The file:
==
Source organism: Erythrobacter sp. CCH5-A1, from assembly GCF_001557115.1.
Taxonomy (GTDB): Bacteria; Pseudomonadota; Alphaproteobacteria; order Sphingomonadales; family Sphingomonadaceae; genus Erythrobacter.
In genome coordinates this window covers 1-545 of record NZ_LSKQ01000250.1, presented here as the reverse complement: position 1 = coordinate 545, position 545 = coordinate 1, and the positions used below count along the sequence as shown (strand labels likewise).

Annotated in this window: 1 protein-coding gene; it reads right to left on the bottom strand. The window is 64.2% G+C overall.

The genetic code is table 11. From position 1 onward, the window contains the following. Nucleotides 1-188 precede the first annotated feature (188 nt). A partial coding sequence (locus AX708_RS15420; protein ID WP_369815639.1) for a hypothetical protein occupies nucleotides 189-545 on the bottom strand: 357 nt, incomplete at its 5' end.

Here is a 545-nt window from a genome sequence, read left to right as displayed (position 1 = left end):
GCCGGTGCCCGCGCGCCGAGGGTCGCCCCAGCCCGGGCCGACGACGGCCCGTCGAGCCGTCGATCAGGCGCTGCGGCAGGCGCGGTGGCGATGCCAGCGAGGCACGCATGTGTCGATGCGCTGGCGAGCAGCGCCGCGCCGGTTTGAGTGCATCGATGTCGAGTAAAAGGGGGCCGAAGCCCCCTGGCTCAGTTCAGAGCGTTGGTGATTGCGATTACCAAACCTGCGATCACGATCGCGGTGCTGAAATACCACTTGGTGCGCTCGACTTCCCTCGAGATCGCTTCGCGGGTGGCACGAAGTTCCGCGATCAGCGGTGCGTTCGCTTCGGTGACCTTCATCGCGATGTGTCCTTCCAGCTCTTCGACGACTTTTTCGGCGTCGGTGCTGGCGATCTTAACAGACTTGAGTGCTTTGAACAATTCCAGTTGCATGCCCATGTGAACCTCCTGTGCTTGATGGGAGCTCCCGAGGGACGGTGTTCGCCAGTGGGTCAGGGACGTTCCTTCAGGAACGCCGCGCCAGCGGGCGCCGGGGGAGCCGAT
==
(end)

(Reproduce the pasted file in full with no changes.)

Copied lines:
Source organism: Erythrobacter sp. CCH5-A1, from assembly GCF_001557115.1.
Taxonomy (GTDB): Bacteria; Pseudomonadota; Alphaproteobacteria; order Sphingomonadales; family Sphingomonadaceae; genus Erythrobacter.
In genome coordinates this window covers 1-545 of record NZ_LSKQ01000250.1, presented here as the reverse complement: position 1 = coordinate 545, position 545 = coordinate 1, and the positions used below count along the sequence as shown (strand labels likewise).

Annotated in this window: 1 protein-coding gene; it reads right to left on the bottom strand. The window is 64.2% G+C overall.

The genetic code is table 11. From position 1 onward, the window contains the following. Nucleotides 1-188 precede the first annotated feature (188 nt). A partial coding sequence (locus AX708_RS15420; protein ID WP_369815639.1) for a hypothetical protein occupies nucleotides 189-545 on the bottom strand: 357 nt, incomplete at its 5' end.

Here is a 545-nt window from a genome sequence, read left to right as displayed (position 1 = left end):
GCCGGTGCCCGCGCGCCGAGGGTCGCCCCAGCCCGGGCCGACGACGGCCCGTCGAGCCGTCGATCAGGCGCTGCGGCAGGCGCGGTGGCGATGCCAGCGAGGCACGCATGTGTCGATGCGCTGGCGAGCAGCGCCGCGCCGGTTTGAGTGCATCGATGTCGAGTAAAAGGGGGCCGAAGCCCCCTGGCTCAGTTCAGAGCGTTGGTGATTGCGATTACCAAACCTGCGATCACGATCGCGGTGCTGAAATACCACTTGGTGCGCTCGACTTCCCTCGAGATCGCTTCGCGGGTGGCACGAAGTTCCGCGATCAGCGGTGCGTTCGCTTCGGTGACCTTCATCGCGATGTGTCCTTCCAGCTCTTCGACGACTTTTTCGGCGTCGGTGCTGGCGATCTTAACAGACTTGAGTGCTTTGAACAATTCCAGTTGCATGCCCATGTGAACCTCCTGTGCTTGATGGGAGCTCCCGAGGGACGGTGTTCGCCAGTGGGTCAGGGACGTTCCTTCAGGAACGCCGCGCCAGCGGGCGCCGGGGGAGCCGAT